Following surgery, Beckett’s anti-seizure medication was gradually reduced until he no longer required any at all. Today, Beckett is seizure-free! He hasn’t had even one since his operation. He is a happy and healthy little boy who loves riding his bike and going to the playground.

“Our lives have changed so much since the operation Beckett's life especially. We feel like we can dream for him again and that's really exciting. We know the Alberta Children's Hospital saved our son's life. But they also saved his future.”

Pam and Jayson Blanchard, Beckett's parents

The reality is as many as 40% of children with epilepsy are unresponsive to current medications and have no reprieve from their potentially life-threatening seizures.

"We know that brain surgery is extremely effective for some children. However, depending on the location of the tumour within the brain, removing it can be invasive. The process can be daunting for families and some parents choose not to put their child through it," says Dr. Hader.

Brain experts at the Alberta Children’s Hospital are excited about emerging technology that will provide less invasive and more effective ways to surgically treat children with drug-resistant epilepsy. They want to cure even more children of their seizures, but they need your help. 


Laser Interstitial Thermal Therapy (LITT)

LITT is state-of-the-art technology that will allow the hospital’s neurosurgeons to perform a revolutionary procedure to stop seizures. In this life-changing surgery, a laser probe is placed into a target deep within the brain through a tiny incision. The probe then heats up and destroys the tissue responsible for causing the seizures.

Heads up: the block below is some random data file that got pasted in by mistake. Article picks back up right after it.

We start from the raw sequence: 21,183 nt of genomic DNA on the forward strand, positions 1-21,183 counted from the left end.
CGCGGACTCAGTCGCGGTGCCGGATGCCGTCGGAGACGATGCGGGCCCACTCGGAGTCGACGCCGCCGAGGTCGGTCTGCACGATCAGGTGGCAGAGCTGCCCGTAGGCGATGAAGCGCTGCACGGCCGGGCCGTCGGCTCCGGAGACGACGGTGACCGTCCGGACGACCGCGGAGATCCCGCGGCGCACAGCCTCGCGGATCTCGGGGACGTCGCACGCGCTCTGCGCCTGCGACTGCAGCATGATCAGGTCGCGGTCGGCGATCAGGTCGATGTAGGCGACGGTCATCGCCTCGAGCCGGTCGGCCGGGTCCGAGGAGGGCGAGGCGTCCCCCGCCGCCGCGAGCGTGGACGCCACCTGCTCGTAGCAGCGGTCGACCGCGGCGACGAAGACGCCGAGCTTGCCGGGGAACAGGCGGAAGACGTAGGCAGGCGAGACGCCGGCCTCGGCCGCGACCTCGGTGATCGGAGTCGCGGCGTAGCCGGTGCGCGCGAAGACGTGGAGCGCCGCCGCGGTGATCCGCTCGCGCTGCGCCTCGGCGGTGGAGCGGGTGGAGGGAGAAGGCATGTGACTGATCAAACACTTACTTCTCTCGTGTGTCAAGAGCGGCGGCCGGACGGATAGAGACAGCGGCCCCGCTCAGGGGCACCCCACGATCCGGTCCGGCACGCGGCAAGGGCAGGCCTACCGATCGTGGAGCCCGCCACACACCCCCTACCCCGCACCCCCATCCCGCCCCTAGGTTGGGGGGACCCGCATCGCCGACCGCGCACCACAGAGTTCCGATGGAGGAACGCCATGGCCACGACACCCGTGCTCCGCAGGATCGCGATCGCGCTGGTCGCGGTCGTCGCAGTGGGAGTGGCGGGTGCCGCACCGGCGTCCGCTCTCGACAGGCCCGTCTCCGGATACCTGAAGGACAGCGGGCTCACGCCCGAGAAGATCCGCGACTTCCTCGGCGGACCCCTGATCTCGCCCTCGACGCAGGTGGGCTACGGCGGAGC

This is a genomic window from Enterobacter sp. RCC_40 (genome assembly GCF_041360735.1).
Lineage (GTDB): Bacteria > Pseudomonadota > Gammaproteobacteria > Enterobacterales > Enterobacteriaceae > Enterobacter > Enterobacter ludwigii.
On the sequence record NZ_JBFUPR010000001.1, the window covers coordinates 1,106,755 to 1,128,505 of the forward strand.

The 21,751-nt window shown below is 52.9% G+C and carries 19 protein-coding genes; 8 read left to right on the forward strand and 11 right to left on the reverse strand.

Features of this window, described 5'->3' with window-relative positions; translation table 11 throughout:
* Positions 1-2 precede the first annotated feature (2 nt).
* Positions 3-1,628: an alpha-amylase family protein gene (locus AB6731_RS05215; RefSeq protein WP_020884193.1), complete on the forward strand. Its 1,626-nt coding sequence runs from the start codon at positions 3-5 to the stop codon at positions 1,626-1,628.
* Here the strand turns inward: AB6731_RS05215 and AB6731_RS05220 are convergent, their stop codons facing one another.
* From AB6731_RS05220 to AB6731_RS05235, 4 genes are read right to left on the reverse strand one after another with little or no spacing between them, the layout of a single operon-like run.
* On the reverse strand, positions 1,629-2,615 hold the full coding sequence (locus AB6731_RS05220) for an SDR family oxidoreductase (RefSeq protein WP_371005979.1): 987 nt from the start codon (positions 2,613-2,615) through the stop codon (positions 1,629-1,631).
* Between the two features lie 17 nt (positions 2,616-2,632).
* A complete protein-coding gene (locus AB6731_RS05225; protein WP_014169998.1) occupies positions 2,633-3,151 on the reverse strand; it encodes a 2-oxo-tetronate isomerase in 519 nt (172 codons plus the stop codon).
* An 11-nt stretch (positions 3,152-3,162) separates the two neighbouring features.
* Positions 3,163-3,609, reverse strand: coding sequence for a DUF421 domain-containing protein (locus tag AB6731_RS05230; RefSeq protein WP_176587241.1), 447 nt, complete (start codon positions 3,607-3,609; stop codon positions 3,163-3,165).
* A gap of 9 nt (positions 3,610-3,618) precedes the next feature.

While we use the utmost care to plan and perform operations within the brain, LITT technology will allow us to operate with even greater precision, in a less invasive way,” says Dr. Hader. “Considering what’s at stake—a child’s life, a child’s future—my colleagues and I are grateful for any technology that makes these procedures as safe as possible.”

“We are operating millimetres from nerves, vessels and vital structures, so there's little margin for error.”

Dr. Walter Hader, neurosurgeon, Alberta Children's Hospital

LITT technology will make brain surgery safer and more accessible for children suffering from seizures.This state-of-the-art equipment will improve outcomes for some of the hospital’s most vulnerable patients by: greatly reducing post-operative pain and the risk of infections, thanks to smaller incisions; shortening the length of stay in hospital from seven days to just one day; reducing stress on families; and providing brain surgery as an option to more children suffering from seizures.

Your support will help position the Alberta Children's Hospital as a leader in pediatric epilepsy in western Canada.

 

 

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PLEASE GIVE TODAY

With your help, more children like Beckett can grow up healthy and happy and not even remember what it’s like to suffer a seizure. Our deepest gratitude for considering the Alberta Children's Hospital Foundation this holiday season. Your gift means so much to so many.